March 2013, by Alberto Veronese
An analogy can be a powerful thinking tool to help identify patterns in man-made systems. Without losing sight of the differences there are similarities between economics and *aerodynamics;
Human labor, consumption, money and resources are of vital importance in a economic system.
The important part of a plane are: the engine and propeller, wings, ailerons, elevator, rudder and a landing chassis – without these elements you could not successfully build a manned, powered, sustained and controlled heavier-than-air flying object.
The first U.S. patent of the Wright brothers, 821,393, did not claim invention of a flying machine, but rather, the invention of a system of aerodynamic control that manipulated a flying machine’s surfaces.
It is Eiffel that established that the lift produced by an airfoil was the result of a reduction of air pressure above the wing rather than an increase of pressure acting on the under surface.
So lift is generated only up to a point until the smooth airflow over the wing is broken up; when this happens, the sudden loss of lift will result in the airplane entering into a stall, where the weight of the airplane cannot be supported any longer.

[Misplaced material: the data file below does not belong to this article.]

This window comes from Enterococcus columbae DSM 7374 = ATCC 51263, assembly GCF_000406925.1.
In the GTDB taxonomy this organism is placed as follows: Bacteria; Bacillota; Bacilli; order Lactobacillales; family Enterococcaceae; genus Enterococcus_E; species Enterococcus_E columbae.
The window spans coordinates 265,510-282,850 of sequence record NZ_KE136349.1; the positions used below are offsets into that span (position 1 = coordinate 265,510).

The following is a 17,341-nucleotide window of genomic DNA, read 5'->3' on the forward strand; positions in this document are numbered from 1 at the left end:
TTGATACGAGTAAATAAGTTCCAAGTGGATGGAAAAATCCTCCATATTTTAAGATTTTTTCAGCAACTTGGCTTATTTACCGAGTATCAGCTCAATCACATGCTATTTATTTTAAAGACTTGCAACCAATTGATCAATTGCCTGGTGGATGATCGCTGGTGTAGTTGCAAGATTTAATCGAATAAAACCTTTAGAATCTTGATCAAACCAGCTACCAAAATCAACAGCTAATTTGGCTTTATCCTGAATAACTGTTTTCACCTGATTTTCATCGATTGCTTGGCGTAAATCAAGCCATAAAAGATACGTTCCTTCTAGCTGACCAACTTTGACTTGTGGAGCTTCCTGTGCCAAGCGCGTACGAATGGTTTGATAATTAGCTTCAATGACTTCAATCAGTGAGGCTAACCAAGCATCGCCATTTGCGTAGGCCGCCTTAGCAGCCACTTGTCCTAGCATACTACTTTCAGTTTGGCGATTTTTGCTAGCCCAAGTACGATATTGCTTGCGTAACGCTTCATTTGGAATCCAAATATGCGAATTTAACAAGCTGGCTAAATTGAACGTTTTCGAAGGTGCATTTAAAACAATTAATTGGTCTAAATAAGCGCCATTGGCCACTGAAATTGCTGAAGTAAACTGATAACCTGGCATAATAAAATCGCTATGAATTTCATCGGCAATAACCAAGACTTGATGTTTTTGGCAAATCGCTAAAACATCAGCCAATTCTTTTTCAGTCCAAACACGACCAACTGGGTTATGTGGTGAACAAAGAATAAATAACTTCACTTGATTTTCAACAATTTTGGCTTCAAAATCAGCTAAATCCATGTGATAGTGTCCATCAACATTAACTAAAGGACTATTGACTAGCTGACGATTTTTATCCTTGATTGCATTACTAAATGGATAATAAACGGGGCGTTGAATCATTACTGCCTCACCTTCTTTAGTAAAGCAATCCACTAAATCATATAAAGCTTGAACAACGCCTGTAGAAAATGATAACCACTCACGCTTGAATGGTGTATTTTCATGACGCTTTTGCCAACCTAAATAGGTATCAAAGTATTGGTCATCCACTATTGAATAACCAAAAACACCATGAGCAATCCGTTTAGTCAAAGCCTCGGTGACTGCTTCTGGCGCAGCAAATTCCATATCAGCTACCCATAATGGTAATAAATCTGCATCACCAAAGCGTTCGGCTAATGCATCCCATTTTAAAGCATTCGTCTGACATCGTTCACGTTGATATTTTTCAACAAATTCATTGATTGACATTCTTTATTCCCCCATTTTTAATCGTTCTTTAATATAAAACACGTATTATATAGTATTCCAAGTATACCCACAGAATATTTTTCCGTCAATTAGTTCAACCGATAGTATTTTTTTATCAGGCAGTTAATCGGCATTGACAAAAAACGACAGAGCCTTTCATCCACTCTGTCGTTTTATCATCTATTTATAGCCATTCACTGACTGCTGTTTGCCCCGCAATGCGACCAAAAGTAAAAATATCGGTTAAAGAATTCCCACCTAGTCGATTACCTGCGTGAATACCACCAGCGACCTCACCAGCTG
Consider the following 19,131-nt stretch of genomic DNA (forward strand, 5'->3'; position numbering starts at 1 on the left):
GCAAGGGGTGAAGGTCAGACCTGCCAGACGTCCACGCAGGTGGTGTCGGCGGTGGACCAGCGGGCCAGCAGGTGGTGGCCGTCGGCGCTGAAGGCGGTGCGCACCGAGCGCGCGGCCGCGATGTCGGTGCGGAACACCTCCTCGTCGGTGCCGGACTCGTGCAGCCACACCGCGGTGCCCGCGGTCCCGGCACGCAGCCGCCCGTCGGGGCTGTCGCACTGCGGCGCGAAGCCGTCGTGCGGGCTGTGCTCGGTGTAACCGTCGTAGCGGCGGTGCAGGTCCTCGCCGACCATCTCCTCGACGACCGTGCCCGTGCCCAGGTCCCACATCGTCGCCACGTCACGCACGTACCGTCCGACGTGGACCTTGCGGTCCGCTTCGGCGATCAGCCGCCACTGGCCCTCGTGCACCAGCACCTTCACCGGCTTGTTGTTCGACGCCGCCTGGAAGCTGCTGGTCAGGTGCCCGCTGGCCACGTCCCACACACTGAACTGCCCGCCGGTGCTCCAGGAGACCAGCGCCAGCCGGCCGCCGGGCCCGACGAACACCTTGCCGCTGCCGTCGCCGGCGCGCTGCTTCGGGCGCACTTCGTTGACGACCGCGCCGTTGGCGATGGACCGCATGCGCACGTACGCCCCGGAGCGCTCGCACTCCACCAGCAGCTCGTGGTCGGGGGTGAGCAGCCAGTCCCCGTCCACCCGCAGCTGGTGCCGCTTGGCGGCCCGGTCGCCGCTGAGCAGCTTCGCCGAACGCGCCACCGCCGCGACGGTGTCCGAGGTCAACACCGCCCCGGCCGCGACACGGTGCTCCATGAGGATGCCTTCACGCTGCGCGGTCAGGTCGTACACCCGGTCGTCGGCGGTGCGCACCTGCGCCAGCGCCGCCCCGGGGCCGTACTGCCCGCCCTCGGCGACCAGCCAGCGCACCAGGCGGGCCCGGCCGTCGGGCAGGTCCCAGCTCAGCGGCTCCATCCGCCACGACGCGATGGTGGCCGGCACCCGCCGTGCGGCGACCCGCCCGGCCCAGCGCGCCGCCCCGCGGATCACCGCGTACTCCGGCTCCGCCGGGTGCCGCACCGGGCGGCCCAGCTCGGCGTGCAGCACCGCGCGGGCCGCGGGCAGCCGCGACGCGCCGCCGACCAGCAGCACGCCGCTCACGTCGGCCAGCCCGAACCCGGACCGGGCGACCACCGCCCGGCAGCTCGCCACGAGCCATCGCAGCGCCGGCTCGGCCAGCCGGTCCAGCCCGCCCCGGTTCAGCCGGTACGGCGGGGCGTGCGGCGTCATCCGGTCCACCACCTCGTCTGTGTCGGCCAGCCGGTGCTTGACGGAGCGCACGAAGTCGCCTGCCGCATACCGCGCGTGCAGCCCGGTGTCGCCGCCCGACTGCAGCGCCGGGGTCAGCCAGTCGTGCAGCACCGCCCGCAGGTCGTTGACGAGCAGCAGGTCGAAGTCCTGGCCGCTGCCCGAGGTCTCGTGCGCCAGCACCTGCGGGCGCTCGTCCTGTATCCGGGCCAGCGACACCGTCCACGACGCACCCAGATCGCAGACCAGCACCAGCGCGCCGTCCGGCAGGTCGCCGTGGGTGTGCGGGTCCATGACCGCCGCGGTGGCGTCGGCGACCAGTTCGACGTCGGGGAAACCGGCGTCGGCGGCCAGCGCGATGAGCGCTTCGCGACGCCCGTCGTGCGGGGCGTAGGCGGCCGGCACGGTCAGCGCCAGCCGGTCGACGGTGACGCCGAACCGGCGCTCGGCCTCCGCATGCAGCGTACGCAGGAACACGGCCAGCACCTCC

Essentially there are 4 aerodynamic forces that act on an airplane in flight; these are thrust, drag, lift, and weight. In simple terms, 1) thrust is the power of the airplane’s engine, 2) drag is the resistance of air, 3) lift is the upward force and 4) weight, is the downward force (gravity).
For airplanes to fly, the thrust must be greater than the drag and the lift must be greater than the gravity.
This is valid also for Achieving a Healthy Economic Stability; the human labor (thrust) must be greater than the consumption (drag), and the money supply (lift) must be greater than the expenditure (gravity).
It took thousands of years for humans, to figure that out: When there is no “flow”, there is no “lift” and the aerodynamic forces acting on the “wings” are zero.
With each technological advance more and more goods and services are produced by fewer and fewer people. Managing that transition is going to be the greatest challenge that our society faces.
* Aerodynamics, from Greek ἀήρ aer (air) + δυναμική itself from δύναμις dynamis (miraculous power) (Source Wikipedia)
Money Makes You Fly
Georg Friedrich Knapp
John Maynard Keynes
Abba P. Lerner
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